SHORPY Historic Photo Archive & Fine-Art Prints
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Our holdings include hundreds of glass and film negatives/transparencies that we've scanned ourselves; in addition, many other photos on this site were extracted from reference images (high-resolution tiffs) in the Library of Congress research archive. (To query the database click here.) They are adjusted, restored and reworked by your webmaster in accordance with his aesthetic sensibilities before being downsized and turned into the jpegs you see here. All of these images (including "derivative works") are protected by copyright laws of the United States and other jurisdictions and may not be sold, reproduced or otherwise used for commercial purposes without permission.

© 2018 SHORPY INC.

[REV 25-NOV-2014]

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Out of the Past: 1957

Out of the Past: 1957

For 50 years I was completely unaware of the existence of this 1957 photo of me, my grandmother, mother and father until a chance event unearthed it in Italy two years ago. My brother and sister, visiting our father and grandmother's home town of Murialdo, near Genoa, mentioned my grandmother's maiden name to some townspeople, one of whom said, "Oh, maybe that's Luigi. He's usually having coffee down at the trattoria about now." Turns out that Luigi was my grandmother's grandnephew, and he had a cache of photos she'd been sending to the old country since the 1920s. This was one of them. Last year, Luigi's son and daughter-in-law visited us on their honeymoon trip to the States. Shot was taken in Calpella, California. Special guest star: our 1956 Rambler. Scanned from a digital copy of a Kodacolor print. View full size.

On Shorpy:
Today's Top 5

Tall Mom

I doubt if you would have even noticed had the taller of the two been male. It's kind of all in our mind that men are taller which, in most cases, is true. Or, at least it used to be.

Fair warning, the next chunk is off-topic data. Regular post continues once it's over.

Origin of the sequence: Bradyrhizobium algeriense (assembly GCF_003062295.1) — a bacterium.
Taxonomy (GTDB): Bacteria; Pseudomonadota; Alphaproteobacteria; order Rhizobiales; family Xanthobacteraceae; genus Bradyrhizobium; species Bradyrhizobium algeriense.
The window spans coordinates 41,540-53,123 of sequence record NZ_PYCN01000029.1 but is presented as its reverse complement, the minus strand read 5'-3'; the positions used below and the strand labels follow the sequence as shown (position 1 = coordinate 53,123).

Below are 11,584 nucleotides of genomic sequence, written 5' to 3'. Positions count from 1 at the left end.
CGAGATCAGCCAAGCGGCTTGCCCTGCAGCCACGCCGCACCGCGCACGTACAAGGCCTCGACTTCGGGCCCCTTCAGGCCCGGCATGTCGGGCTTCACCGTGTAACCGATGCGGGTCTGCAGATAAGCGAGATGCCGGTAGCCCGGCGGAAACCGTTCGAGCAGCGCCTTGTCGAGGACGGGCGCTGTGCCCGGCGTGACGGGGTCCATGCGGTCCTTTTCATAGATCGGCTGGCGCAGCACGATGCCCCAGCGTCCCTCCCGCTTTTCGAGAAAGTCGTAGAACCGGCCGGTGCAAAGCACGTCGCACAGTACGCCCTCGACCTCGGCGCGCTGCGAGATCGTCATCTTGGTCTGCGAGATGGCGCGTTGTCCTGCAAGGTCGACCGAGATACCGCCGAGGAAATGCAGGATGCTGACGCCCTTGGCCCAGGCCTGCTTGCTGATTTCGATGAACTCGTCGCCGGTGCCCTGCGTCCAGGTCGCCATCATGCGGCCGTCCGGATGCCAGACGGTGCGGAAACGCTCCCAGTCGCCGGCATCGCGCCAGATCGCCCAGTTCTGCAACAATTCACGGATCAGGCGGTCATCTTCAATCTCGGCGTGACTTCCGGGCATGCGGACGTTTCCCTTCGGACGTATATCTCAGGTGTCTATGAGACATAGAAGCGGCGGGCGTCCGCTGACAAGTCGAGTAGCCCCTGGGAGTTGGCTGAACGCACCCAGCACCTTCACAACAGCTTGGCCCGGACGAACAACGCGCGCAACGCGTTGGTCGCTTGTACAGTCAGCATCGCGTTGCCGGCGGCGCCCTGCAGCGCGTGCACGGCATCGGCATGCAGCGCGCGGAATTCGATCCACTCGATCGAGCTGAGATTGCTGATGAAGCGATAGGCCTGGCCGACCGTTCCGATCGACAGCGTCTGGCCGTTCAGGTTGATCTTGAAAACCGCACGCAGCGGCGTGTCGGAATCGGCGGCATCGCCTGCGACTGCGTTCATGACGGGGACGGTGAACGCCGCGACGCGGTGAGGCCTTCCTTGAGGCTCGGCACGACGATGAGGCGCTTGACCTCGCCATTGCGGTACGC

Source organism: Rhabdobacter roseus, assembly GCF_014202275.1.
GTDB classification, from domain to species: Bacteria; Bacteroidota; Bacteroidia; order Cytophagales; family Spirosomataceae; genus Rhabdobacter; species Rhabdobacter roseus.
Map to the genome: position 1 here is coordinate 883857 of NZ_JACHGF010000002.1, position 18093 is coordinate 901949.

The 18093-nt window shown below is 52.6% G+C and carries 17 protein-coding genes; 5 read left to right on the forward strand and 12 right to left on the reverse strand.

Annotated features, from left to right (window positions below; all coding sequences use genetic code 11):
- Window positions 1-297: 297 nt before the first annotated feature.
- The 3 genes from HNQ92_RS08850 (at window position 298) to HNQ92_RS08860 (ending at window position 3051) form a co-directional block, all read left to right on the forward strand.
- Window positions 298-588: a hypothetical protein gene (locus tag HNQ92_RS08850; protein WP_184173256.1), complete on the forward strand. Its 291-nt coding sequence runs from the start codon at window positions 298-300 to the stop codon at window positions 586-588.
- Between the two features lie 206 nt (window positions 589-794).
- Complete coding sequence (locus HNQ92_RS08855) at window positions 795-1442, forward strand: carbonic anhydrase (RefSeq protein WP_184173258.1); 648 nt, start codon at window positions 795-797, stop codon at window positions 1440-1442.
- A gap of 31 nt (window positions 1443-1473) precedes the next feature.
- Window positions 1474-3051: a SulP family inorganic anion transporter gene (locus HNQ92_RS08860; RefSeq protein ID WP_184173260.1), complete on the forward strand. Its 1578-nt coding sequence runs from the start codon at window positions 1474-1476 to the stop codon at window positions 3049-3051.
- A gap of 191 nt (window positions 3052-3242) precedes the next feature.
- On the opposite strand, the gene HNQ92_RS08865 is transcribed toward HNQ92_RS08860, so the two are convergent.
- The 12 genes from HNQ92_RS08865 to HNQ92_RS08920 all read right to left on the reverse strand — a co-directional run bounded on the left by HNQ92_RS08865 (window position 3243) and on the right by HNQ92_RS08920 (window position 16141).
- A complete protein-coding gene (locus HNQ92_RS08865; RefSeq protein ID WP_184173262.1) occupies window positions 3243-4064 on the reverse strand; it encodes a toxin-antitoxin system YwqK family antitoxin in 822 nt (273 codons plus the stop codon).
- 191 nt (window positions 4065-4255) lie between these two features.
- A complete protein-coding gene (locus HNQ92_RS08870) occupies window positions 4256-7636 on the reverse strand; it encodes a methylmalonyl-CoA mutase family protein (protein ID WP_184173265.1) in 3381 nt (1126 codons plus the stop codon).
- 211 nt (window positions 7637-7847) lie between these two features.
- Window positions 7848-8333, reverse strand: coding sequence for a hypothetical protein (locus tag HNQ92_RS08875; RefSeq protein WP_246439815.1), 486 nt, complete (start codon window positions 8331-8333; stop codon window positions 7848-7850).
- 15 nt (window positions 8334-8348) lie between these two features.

Another tterrace fan

says thanks and keep them coming. I wish I could articulate why your family photos are so engaging.

He'd better look a lot like me

You're the spitting image of Pops.

What an amazing find!

I hope we can see more from this collection.

1956 Rambler

That '56 Rambler was a close blood relative to the previously posted on Shorpy 1949 1948 Hudson that your dad had in 1954. Hudson and Nash-Kelvinator merged in May of 1954 to become American Motors. By 1958, all the company's cars were Ramblers. Your dad may have bought both the Hudson and the Rambler from the same dealer.
I enjoy your family photos.

Body by Farina

tterrace, I add my compliments to those that have preceded. I went to school in southern Michigan with a Salvatore Terrace but yeah, it's a big world.

I love that the Nash peeks in off to one side. I've not made your Italian connection until reading the comments above, but if you weren't aware, perhaps you'd be amused to know that for several decades, Nash products were styled by Batiste "Pinin" Farina, who later changed his surname to Pininfarina. Consequently, there are numerous Fiats, Lancias and such that bear familial resemblance to the offerings by Nash and American Motors

Tall mom

How tall was your mother? In flat shoes, she's got at least two inches on your father.

Beautiful California

I live in the wine country area of California, tterrace, and this picture captures the beauty of it, even to this day. Your family is just lovely to look at, and you are adorable and whoever is your soul mate is one lucky person! What a lucky find this picture was!

Bring It On

I admire how confident you are in your childhood photos. There is none of the guile or self-consciousness that adolescence brings. How do we all lose that?

Your photos & my misfortune

You are so fortunate tterrace on this surprising find. I've been following & enjoying all the photos you post. Not to mention the interesting stories that accompany all of them. I particularly like the photos with those awesome cars from the 1950's.

I was born in 1957 and all the photos taken of me starting as a baby until 1963 were destroyed in a flood that devastated our neighborhood. And after that, I was the only one in the family who bothered to learn how to use a camera. We never had a camera that had a self timer, so there rarely were any photos taken with me in them. Some people would say that with my looks that's actually a good thing!

Please keep those great photos coming.

SHORPY HISTORICAL PHOTO ARCHIVE | History in HD is a vintage photo archive featuring thousands of high-definition images from the 1850s to 1960s. (Available as fine-art prints from the Shorpy Archive.) The site is named after Shorpy Higginbotham, a teenage coal miner who lived 100 years ago.

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